In my Winter Break Camp blog, I wrote that there are “three ingredients vital to creating a sense of joy and belonging: connection, immersion, and agency”. In this piece I unpacked one way I used expansive choices to encourage agency and self-efficacy in Winter Break campers.
Now, how does one foster agency in a program when we cannot offer such expansive choices? How might educators inspire learners and instill ownership over their experience, while also engaging a community of learners in a single activity or project?
The answer, this time, is cardboard! I became enamored with the idea of “irresistible materials” after reading a fabulous post from biblebeltbalabusta.com about making lego groggers for Purim, which said:
“When activities use materials that are intrinsically irresistible, that beg to be touched, we offer the idea that being Jewish and having fun can be mutually inclusive.”
Building on this idea, I knew that this Spring Break I wanted to give campers a chance to receive the same prompt and let them run with it. In honor of Pesach, we retold the story of Bnei Yisrael escaping Mitzrayim (Egypt). We told campers that they would 1) work in pairs or groups, as a little community 2) use only provided, largely recycled/reused materials and 3) create a diorama depicting any moment they chose from the story.
The provided materials included a collection of pre-cut cardboard “planks”, boxes of various sizes, bottle caps, chopsticks, paper towel rolls, felt, paper, and lots of model magic provide little to inspire on their own. Instead these items create an empty sandbox in which young people can play and experiment safely.
My favorite part of building day is watching campers become project managers. Campers had to communicate with their group-mates and with educators assisting with use of hot glue guns and exacto-knives, delegating what they wanted done. I was in awe of the calm, collected way that Spring Break campers spoke to each other, and how quickly groups bounced back from disagreements.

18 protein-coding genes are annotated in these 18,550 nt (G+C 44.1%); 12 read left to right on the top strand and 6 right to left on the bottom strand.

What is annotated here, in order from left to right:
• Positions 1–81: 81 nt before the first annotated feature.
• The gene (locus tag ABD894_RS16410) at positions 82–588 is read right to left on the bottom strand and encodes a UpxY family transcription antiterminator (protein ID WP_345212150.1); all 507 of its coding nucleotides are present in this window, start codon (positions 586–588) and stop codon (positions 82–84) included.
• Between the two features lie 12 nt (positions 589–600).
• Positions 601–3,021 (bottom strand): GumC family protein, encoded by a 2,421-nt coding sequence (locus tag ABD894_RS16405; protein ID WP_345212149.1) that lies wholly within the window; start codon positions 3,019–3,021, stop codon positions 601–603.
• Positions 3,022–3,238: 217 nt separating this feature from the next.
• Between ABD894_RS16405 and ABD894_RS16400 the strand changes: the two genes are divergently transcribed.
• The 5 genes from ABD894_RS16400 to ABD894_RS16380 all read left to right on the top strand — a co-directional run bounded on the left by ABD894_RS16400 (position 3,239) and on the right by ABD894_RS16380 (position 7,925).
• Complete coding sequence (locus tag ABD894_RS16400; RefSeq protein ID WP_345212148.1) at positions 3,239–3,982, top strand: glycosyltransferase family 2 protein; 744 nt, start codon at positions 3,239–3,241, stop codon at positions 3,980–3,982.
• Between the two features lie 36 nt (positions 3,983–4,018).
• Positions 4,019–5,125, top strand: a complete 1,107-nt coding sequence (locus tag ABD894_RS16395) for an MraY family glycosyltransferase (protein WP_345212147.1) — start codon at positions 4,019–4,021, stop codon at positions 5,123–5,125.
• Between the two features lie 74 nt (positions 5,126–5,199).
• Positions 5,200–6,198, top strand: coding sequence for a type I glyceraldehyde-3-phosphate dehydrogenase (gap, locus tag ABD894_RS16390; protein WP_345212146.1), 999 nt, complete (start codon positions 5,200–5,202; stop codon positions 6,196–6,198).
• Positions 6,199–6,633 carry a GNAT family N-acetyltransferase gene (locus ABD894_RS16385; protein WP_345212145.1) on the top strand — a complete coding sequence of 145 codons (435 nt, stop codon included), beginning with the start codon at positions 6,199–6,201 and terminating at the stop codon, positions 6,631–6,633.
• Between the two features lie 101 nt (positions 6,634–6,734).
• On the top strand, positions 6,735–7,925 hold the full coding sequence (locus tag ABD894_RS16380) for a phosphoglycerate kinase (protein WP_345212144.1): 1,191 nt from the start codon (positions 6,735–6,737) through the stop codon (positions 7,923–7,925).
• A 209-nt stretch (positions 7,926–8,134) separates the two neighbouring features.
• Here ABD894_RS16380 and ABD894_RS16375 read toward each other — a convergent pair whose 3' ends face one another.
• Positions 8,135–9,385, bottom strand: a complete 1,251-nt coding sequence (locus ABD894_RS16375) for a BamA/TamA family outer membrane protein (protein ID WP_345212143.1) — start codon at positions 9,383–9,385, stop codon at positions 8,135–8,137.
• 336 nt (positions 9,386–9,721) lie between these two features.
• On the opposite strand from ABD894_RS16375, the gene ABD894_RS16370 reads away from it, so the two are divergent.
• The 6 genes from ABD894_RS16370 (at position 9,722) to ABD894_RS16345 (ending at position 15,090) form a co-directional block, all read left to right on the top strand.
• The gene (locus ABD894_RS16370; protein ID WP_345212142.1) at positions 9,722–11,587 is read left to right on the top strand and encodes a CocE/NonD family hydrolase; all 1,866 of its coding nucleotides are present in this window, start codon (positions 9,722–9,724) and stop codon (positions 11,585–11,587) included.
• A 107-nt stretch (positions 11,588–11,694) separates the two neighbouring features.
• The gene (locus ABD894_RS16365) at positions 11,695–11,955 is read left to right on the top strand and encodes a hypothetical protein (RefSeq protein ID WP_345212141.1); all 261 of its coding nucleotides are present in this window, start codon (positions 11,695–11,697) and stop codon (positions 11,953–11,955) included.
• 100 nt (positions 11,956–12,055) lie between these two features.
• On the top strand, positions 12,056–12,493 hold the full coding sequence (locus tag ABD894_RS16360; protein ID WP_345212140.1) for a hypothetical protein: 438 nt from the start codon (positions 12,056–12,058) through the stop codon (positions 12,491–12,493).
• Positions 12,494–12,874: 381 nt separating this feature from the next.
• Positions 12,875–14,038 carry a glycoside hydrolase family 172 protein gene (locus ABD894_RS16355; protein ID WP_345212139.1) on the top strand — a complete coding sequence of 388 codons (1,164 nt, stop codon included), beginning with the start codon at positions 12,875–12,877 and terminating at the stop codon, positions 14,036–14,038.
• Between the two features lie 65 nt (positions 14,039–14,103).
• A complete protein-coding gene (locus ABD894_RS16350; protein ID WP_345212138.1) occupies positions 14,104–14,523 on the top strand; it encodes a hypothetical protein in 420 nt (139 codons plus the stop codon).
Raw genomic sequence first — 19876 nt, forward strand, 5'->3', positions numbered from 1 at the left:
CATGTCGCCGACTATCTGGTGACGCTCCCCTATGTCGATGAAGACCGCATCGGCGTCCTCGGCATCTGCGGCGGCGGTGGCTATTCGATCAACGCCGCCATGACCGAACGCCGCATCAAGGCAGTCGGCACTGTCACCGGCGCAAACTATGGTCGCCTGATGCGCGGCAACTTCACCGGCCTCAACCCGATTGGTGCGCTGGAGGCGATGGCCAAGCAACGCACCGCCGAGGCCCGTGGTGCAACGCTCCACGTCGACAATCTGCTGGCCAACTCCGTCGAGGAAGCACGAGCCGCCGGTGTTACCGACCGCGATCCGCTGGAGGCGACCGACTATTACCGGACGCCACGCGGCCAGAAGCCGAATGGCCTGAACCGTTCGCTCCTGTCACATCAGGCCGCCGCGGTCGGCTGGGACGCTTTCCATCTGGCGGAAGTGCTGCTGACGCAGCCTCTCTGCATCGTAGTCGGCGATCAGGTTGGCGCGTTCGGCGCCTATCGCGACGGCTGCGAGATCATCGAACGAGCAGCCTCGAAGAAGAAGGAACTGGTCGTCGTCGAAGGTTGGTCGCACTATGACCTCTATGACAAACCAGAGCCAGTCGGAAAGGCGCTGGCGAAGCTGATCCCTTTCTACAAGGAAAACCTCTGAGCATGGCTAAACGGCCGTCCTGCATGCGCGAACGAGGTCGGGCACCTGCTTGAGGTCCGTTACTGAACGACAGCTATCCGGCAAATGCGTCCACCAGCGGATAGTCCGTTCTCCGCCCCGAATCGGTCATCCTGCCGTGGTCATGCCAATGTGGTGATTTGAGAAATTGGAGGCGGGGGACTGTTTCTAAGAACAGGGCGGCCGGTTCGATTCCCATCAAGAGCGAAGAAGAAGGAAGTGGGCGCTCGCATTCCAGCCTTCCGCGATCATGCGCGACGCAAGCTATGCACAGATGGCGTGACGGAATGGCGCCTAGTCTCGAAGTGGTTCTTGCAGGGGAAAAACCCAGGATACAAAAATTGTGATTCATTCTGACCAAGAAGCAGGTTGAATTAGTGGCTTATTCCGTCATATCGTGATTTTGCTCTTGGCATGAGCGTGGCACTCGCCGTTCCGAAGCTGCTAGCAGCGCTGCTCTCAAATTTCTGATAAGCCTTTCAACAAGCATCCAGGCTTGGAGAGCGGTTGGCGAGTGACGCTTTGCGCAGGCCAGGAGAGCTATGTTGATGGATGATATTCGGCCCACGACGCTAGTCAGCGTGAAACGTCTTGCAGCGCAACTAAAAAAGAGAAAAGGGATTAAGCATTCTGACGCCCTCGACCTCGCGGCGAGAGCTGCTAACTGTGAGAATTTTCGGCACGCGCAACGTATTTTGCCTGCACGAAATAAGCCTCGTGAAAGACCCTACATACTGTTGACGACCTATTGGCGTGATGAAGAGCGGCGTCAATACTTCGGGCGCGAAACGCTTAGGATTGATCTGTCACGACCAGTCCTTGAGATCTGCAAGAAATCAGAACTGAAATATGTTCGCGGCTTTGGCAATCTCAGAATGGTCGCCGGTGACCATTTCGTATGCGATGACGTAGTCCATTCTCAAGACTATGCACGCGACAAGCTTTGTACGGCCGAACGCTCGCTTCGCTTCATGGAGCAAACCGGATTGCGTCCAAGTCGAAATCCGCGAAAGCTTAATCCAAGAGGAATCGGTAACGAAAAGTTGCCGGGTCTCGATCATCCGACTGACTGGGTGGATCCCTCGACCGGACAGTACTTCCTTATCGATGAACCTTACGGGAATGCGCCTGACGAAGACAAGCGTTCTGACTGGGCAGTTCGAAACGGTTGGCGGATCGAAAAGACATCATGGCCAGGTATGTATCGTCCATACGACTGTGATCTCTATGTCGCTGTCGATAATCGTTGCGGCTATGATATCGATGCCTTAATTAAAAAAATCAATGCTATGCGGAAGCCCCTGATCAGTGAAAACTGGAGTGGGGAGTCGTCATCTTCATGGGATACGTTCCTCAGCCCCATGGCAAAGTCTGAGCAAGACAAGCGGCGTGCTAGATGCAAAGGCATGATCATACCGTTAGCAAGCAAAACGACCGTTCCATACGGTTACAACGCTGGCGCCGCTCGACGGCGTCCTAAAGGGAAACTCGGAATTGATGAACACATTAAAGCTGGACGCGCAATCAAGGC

I paused the campers as we approached the scheduled end of the program block. Before I could even mention the next block of our day, they began to protest that they couldn’t possibly stop before they finished their dioramas! In that moment, I saw that irresistible materials also made the content of their projects irresistible. Campers were relieved that I was prepared to rearrange the rest of the day to allow them to keep working, and eagerly return to their projects at every provided opportunity.
When a kid has the opportunity to step into a theoretical sandbox, decide what they might build, and reach the natural conclusion of what they set out to do, they face an opportunity. It’s an occasion to expand their sense of agency and self-efficacy, to create something they feel a sense of ownership and pride over. And as educators, it is our responsibility to make space for this when the window opens to set our learners up to succeed.